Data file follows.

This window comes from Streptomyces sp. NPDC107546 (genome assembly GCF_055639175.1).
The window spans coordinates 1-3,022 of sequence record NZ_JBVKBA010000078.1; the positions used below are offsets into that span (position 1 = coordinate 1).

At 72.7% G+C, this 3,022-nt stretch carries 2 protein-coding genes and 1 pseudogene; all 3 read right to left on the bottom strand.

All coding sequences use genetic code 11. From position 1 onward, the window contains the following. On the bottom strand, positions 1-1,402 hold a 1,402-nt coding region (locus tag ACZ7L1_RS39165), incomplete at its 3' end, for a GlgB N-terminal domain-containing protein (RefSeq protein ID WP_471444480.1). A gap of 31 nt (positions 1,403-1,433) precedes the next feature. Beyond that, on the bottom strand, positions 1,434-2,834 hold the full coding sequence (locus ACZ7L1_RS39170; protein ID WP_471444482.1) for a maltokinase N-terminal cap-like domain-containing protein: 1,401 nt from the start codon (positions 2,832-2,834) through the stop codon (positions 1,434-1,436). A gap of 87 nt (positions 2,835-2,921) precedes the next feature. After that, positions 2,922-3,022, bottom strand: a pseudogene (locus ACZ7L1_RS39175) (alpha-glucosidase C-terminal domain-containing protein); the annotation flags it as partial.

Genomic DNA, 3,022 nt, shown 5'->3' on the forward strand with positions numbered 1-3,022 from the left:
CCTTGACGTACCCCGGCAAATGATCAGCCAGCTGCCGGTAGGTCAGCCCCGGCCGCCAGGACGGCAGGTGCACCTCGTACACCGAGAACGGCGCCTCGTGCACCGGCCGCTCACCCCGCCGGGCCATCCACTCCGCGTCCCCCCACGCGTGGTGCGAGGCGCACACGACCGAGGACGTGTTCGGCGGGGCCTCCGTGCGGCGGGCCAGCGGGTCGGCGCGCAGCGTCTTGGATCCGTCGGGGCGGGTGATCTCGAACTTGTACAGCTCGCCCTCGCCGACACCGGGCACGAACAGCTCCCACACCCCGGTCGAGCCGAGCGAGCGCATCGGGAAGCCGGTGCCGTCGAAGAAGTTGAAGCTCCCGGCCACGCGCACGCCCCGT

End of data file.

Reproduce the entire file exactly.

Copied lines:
This window comes from Streptomyces sp. NPDC107546 (genome assembly GCF_055639175.1).
The window spans coordinates 1-3,022 of sequence record NZ_JBVKBA010000078.1; the positions used below are offsets into that span (position 1 = coordinate 1).

At 72.7% G+C, this 3,022-nt stretch carries 2 protein-coding genes and 1 pseudogene; all 3 read right to left on the bottom strand.

All coding sequences use genetic code 11. From position 1 onward, the window contains the following. On the bottom strand, positions 1-1,402 hold a 1,402-nt coding region (locus tag ACZ7L1_RS39165), incomplete at its 3' end, for a GlgB N-terminal domain-containing protein (RefSeq protein ID WP_471444480.1). A gap of 31 nt (positions 1,403-1,433) precedes the next feature. Beyond that, on the bottom strand, positions 1,434-2,834 hold the full coding sequence (locus ACZ7L1_RS39170; protein ID WP_471444482.1) for a maltokinase N-terminal cap-like domain-containing protein: 1,401 nt from the start codon (positions 2,832-2,834) through the stop codon (positions 1,434-1,436). A gap of 87 nt (positions 2,835-2,921) precedes the next feature. After that, positions 2,922-3,022, bottom strand: a pseudogene (locus ACZ7L1_RS39175) (alpha-glucosidase C-terminal domain-containing protein); the annotation flags it as partial.

Genomic DNA, 3,022 nt, shown 5'->3' on the forward strand with positions numbered 1-3,022 from the left:
CCTTGACGTACCCCGGCAAATGATCAGCCAGCTGCCGGTAGGTCAGCCCCGGCCGCCAGGACGGCAGGTGCACCTCGTACACCGAGAACGGCGCCTCGTGCACCGGCCGCTCACCCCGCCGGGCCATCCACTCCGCGTCCCCCCACGCGTGGTGCGAGGCGCACACGACCGAGGACGTGTTCGGCGGGGCCTCCGTGCGGCGGGCCAGCGGGTCGGCGCGCAGCGTCTTGGATCCGTCGGGGCGGGTGATCTCGAACTTGTACAGCTCGCCCTCGCCGACACCGGGCACGAACAGCTCCCACACCCCGGTCGAGCCGAGCGAGCGCATCGGGAAGCCGGTGCCGTCGAAGAAGTTGAAGCTCCCGGCCACGCGCACGCCCCGT